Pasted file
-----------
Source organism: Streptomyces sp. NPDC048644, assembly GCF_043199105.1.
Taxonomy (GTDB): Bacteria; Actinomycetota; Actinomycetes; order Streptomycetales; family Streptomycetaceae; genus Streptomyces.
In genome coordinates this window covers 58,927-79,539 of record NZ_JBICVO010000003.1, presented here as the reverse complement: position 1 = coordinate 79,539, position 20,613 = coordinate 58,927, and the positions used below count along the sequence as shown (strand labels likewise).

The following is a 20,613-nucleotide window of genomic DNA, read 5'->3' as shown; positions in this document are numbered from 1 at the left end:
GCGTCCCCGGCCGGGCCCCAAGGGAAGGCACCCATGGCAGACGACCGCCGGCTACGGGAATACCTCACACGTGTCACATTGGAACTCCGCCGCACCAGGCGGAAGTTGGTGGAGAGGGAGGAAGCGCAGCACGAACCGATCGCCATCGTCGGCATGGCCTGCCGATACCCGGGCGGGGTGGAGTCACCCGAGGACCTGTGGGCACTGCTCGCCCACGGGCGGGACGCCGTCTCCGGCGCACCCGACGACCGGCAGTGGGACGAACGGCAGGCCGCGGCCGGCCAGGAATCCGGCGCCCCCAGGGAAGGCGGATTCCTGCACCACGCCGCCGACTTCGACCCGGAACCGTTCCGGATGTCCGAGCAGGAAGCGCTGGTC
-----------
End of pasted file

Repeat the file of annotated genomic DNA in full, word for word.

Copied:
Source organism: Streptomyces sp. NPDC048644, assembly GCF_043199105.1.
Taxonomy (GTDB): Bacteria; Actinomycetota; Actinomycetes; order Streptomycetales; family Streptomycetaceae; genus Streptomyces.
In genome coordinates this window covers 58,927-79,539 of record NZ_JBICVO010000003.1, presented here as the reverse complement: position 1 = coordinate 79,539, position 20,613 = coordinate 58,927, and the positions used below count along the sequence as shown (strand labels likewise).

The following is a 20,613-nucleotide window of genomic DNA, read 5'->3' as shown; positions in this document are numbered from 1 at the left end:
GCGTCCCCGGCCGGGCCCCAAGGGAAGGCACCCATGGCAGACGACCGCCGGCTACGGGAATACCTCACACGTGTCACATTGGAACTCCGCCGCACCAGGCGGAAGTTGGTGGAGAGGGAGGAAGCGCAGCACGAACCGATCGCCATCGTCGGCATGGCCTGCCGATACCCGGGCGGGGTGGAGTCACCCGAGGACCTGTGGGCACTGCTCGCCCACGGGCGGGACGCCGTCTCCGGCGCACCCGACGACCGGCAGTGGGACGAACGGCAGGCCGCGGCCGGCCAGGAATCCGGCGCCCCCAGGGAAGGCGGATTCCTGCACCACGCCGCCGACTTCGACCCGGAACCGTTCCGGATGTCCGAGCAGGAAGCGCTGGTC